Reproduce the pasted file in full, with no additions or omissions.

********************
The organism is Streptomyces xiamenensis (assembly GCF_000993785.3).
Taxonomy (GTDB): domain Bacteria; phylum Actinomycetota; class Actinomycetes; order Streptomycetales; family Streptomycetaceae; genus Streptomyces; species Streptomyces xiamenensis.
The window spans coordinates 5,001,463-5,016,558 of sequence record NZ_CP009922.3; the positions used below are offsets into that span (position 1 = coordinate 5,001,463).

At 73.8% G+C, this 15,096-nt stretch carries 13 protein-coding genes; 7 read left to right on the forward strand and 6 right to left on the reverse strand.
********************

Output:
The organism is Streptomyces xiamenensis (assembly GCF_000993785.3).
Taxonomy (GTDB): domain Bacteria; phylum Actinomycetota; class Actinomycetes; order Streptomycetales; family Streptomycetaceae; genus Streptomyces; species Streptomyces xiamenensis.
The window spans coordinates 5,001,463-5,016,558 of sequence record NZ_CP009922.3; the positions used below are offsets into that span (position 1 = coordinate 5,001,463).

At 73.8% G+C, this 15,096-nt stretch carries 13 protein-coding genes; 7 read left to right on the forward strand and 6 right to left on the reverse strand.